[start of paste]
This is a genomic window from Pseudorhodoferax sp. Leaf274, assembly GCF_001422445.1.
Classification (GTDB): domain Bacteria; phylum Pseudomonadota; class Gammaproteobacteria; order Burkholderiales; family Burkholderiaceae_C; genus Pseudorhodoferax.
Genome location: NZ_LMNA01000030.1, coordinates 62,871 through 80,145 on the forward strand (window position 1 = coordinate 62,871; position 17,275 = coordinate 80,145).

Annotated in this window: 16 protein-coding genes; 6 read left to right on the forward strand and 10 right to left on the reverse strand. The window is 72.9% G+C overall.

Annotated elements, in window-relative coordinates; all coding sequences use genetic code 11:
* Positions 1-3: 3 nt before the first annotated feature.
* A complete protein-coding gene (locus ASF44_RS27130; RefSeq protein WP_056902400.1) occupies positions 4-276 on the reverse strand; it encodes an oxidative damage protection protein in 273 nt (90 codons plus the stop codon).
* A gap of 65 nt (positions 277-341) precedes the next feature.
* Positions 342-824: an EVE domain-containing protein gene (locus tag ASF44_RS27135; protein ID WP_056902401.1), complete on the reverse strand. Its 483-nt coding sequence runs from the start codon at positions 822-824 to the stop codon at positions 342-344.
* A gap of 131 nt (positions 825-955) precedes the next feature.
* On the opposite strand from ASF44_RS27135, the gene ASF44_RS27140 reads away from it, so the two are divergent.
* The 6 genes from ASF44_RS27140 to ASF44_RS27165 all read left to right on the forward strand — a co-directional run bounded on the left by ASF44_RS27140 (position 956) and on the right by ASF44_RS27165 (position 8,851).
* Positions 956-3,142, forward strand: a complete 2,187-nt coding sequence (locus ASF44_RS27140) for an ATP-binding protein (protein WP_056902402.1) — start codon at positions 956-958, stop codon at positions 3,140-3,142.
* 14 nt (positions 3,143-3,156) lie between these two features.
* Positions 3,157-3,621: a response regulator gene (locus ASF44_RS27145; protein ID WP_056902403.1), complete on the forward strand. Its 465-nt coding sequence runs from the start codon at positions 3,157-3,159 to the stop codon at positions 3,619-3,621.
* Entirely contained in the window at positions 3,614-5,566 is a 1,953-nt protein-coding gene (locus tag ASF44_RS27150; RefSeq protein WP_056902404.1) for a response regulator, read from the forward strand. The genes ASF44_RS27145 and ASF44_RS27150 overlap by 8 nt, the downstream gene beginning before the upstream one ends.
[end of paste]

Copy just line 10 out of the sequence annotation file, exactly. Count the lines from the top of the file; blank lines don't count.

* A gap of 131 nt (positions 825-955) precedes the next feature.